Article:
While Ballack was woeful, Drogba was wonderful. Long gone are the days when this powerful forward was little more than a laughing stock as his sparkling hat-trick against the Hornets confirmed his class again. His first half goals were clinically finished, while his control and through ball gave Shevchenko no other option than to fire the champions into a 3-0 lead.
His hat-trick was complete as he tapped home Geremi's 68th minute cross and his complete display inspired this passionate tribute from manager Mourinho. 'If you look around European football right now, Didier is the best striker out there,' stated Mourinho. 'In every aspect of the game, he is amazing and now his task is to stay at this level. I don't like to say he is unstoppable, but this is true right now.
'He can't play much better than this, so he now has to make sure he continues to perform like this for a long time to come. It may be that Shevchenko, Henry or Eto'o can be amazing when they are on top form, but Didier is the best striker in the game at this moment.'
This reporter has been among those to criticise Drogba down the years, though there is little doubt that he is using all his physical attributes to their fullest now. The diving antics that destroyed his reputation for a time can be forgotten as his power in the air and skill with the ball at his feet means he is now a complete match winner.
As ever, Mourinho ensured the performance of his players would not grab the headlines as he responded to Sir Alex Ferguson's criticism of his planned meeting with referee's chief, Keith Hackett, in typically bullish manner.
'I attended a meeting with Mr Hackett a few months ago and he said that if at any point in the season I wanted to discuss something with him, I must give him a call,' he stated. 'I nearly called after the Reading game, then after Sheffield United, but after the Tottenham match last Sunday, there was no option that to get arrange a meeting with him. Every manager has been told to call him if we have something to say.
'The day I see our opponents with the ball two yards over the line and no goal is given, I promise you I will not talk about referees for two years,' he added, clearly referring to the infamous winning 'goal' Tottenham were denied at Old Trafford two years ago.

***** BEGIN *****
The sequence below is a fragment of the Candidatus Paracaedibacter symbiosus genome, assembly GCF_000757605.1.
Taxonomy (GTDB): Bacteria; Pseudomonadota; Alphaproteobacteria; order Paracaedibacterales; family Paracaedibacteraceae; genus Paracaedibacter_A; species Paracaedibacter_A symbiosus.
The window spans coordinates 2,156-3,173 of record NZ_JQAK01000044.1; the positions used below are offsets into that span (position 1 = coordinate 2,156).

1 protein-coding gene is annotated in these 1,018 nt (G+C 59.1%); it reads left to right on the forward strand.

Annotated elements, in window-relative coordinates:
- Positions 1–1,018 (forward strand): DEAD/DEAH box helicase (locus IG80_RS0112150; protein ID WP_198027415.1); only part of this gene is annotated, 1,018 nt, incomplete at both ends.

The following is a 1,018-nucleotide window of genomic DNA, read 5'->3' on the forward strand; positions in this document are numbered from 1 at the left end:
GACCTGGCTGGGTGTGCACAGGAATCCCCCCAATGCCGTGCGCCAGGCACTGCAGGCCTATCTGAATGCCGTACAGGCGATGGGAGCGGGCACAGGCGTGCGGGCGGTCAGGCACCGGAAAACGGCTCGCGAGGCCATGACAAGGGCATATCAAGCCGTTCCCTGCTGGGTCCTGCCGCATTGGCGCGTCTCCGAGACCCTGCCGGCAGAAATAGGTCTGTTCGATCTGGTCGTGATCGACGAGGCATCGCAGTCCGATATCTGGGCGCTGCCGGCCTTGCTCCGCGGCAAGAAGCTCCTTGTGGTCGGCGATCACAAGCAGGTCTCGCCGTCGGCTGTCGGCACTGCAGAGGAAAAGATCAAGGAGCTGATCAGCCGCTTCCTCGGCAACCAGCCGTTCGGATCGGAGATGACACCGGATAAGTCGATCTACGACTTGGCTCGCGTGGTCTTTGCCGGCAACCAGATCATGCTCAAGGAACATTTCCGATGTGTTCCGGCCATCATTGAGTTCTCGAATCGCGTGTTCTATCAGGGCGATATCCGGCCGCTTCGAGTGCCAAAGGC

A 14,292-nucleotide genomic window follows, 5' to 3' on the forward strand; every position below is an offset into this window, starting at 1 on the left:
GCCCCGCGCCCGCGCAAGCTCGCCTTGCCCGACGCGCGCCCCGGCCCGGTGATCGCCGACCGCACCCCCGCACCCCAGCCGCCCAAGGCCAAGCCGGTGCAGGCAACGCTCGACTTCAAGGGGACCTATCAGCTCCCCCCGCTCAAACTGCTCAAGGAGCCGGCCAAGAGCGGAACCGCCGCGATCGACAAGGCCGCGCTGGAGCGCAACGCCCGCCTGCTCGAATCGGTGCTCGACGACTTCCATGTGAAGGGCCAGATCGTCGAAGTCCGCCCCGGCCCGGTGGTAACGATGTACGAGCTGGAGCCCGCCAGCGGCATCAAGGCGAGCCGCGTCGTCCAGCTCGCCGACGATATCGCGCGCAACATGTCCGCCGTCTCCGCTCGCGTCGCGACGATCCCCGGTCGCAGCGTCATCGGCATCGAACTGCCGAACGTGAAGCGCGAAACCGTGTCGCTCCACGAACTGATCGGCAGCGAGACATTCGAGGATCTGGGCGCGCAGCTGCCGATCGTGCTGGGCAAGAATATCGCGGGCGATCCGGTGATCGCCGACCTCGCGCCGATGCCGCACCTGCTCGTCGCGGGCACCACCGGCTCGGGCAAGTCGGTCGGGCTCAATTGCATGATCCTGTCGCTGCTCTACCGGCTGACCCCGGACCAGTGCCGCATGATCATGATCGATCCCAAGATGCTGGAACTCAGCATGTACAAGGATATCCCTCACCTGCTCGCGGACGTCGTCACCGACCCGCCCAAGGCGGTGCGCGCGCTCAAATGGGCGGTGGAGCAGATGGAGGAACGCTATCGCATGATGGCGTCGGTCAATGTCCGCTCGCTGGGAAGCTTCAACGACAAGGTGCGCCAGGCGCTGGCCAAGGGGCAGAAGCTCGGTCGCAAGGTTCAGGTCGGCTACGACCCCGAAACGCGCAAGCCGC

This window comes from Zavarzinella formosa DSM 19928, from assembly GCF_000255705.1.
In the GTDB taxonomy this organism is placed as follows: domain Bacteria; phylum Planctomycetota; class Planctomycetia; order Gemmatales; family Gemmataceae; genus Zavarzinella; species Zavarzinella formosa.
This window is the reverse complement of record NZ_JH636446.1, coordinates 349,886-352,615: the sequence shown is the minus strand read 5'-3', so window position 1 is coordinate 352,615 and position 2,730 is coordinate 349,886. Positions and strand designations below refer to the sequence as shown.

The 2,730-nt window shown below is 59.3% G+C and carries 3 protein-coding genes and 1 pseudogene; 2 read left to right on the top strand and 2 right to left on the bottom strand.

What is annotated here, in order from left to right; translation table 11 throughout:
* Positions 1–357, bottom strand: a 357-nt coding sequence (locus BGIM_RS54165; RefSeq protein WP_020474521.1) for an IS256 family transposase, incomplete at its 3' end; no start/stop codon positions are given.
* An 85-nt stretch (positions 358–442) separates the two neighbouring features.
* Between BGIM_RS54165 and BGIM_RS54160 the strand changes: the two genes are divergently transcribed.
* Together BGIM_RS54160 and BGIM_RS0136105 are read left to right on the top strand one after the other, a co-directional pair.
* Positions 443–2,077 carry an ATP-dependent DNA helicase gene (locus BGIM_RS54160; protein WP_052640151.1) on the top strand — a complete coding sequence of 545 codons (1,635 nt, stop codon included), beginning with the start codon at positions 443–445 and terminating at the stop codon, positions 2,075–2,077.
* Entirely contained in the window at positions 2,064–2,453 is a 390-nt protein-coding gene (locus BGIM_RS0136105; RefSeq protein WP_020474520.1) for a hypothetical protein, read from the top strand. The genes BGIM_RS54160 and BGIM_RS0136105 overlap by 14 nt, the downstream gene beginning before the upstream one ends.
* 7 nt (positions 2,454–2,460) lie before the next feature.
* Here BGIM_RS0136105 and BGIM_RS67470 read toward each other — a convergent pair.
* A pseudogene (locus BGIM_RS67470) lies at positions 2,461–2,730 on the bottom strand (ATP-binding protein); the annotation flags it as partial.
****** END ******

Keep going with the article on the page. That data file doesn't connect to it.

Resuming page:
Watford boss Aidy Boothroyd accepted his side were 'outclassed by the Chelsea machine' and that 'Drogba epitomises what any manager would want to see in a professional footballer'.
Didier Drogba's revival is proof that a player can turn around his fortunes with a consistent run of form, so maybe Michael Ballack can do the same. For now, the wait to see him at his best is more than a little painful.
MAN OF THE MATCH: Didier Drogba. You won't get too many better displays from a striker all season and even though the opposition was second rate, Drogba's hat-trick was a classy effort.
FOOD WATCH: The pre-match offering of a meaty piece of chicken complimented by rice, carrots and a tasty sauce was a roaring success. The post match apple pie was a delight.
TRANSFER NEWS: Mourinho revealed that Chelsea are set to hand experienced Swedish keeper Magnus Hedman a contract until the end of the season.
BALLACK VERDICT: Mourinho described his midfield unit as 'incredible, yet he must have said that without considering the performance of his misfiring German, who is rapidly looking like a player who has seen his best days.
INSIDER VERDICT: There is no point in judging Watford's dreams of survival on a day when they were hopelessly outclassed, but this was a clinical and efficient display from the champions. With Drogba in this form, they will take some stopping.